Sunshine – risks and prevention

The sun is the main source of natural ultraviolet (UV) radiation. The intensity of exposure to UV rays depends on many factors, such as season, altitude, duration and time of day. Although UV rays are neither seen nor felt, they have a direct impact on our physiology: notably, they help our skin synthesise vitamin D, which is key for good muscle, bone and dental health.

Beyond a certain intensity, however, these UV rays have harmful consequences for us all. In the short term, frequent and prolonged exposure to the sun can induce unpleasant sunburn and conjunctivitis. In the long term, it can cause premature skin ageing, cataracts and – more seriously – skin and eye cancers. And UV rays are not the only risk associated with the sun: higher temperatures, humidity and sunlight can induce sun- or heat-stroke, and carrying out heavy work in the heat intensifies the strain on the human body.

What can you do to protect yourself from the potential harmful effects?

Firstly, seek shade and avoid full exposure to sunlight between 11.00 a.m. and 3.00 p.m., when the most harmful UV rays are at their strongest. Secondly, wear clothing that covers all exposed skin areas, if possible. You should also apply good quality sunscreen every two hours, minimum factor 30, to all parts of the body not covered by clothing, including lips and ears. If you must perform your activities in direct sunlight during June and July, wear a helmet or cap with a front visor and neck protection. If possible, carry out any outdoor duties early in the morning. If you work indoors, keep windows and shutters closed during the day where possible and follow the tips below to beat the heat. And whether you work indoors or outdoors, it is vital to stay hydrated.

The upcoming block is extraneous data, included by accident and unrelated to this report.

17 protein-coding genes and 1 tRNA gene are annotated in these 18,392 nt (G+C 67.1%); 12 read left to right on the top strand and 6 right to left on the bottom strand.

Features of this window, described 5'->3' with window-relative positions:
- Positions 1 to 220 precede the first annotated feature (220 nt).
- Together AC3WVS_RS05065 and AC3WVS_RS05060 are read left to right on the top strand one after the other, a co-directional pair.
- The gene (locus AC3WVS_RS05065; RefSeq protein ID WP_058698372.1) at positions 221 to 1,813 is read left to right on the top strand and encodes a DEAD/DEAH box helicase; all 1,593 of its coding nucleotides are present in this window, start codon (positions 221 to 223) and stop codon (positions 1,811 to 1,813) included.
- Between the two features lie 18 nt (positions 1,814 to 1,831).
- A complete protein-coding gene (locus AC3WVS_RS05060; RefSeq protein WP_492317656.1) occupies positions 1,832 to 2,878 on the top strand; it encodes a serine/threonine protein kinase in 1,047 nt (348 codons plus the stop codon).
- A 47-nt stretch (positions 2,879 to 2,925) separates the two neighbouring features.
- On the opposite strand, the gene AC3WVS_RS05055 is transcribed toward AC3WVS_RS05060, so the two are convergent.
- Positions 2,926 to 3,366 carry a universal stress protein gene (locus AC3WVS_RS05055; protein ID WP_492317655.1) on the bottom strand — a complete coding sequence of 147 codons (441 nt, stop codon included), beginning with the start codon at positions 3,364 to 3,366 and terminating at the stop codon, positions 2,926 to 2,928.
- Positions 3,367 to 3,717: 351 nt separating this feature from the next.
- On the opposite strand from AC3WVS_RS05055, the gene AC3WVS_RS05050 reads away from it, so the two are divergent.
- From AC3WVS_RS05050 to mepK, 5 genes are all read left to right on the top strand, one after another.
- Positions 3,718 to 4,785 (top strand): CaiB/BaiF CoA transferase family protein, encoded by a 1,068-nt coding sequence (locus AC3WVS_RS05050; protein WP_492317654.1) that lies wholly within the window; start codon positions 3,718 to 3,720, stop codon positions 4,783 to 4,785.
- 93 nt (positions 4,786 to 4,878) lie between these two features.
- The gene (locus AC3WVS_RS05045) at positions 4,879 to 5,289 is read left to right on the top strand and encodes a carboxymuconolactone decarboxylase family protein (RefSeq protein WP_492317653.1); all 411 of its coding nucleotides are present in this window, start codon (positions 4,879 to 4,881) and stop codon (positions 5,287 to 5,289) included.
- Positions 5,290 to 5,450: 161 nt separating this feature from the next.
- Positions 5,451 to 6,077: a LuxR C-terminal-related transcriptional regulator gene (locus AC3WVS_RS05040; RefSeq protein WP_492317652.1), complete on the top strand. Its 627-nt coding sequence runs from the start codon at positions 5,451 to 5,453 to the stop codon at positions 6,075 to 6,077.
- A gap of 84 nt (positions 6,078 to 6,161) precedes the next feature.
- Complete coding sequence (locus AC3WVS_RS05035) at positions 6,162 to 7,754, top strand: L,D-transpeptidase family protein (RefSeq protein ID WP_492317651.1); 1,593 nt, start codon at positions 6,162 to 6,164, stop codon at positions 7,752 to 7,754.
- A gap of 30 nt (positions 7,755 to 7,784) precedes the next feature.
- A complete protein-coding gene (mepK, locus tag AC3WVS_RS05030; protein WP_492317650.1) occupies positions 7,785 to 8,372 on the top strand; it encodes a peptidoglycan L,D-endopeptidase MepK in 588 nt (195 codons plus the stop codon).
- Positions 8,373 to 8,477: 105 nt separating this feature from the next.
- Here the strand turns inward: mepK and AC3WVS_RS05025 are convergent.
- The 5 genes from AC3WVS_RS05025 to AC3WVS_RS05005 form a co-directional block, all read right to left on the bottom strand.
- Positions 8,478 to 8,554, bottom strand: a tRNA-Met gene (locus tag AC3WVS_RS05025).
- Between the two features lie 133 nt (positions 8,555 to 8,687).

You can check the intensity of the UV rays on MeteoSwiss' UV Index

In case of a heatwave, please consult the Heatwave action plan.

Beat the heat

Spot skin cancer early

Working outdoors and being exposed to the sun is considered an occupational hazard. Working near white or metal surfaces can further increase sun exposure through heightened reflection. In Switzerland, 1000 of the 25 000 new cases of non-melanoma skin cancer recorded each year are of occupational origin (Suva, 2022).

It's true that cancer is much more common in people over 50, but it can affect anyone of any age. If something’s unusual or won’t go away, consult your doctor. In most cases it won’t be cancer – but if it is, finding it at an early stage can make a real difference.

Use ‘ABCDE’ to remember what mole changes to look out for. Tell your doctor if you notice even one of them:

Check your moles ABCDE

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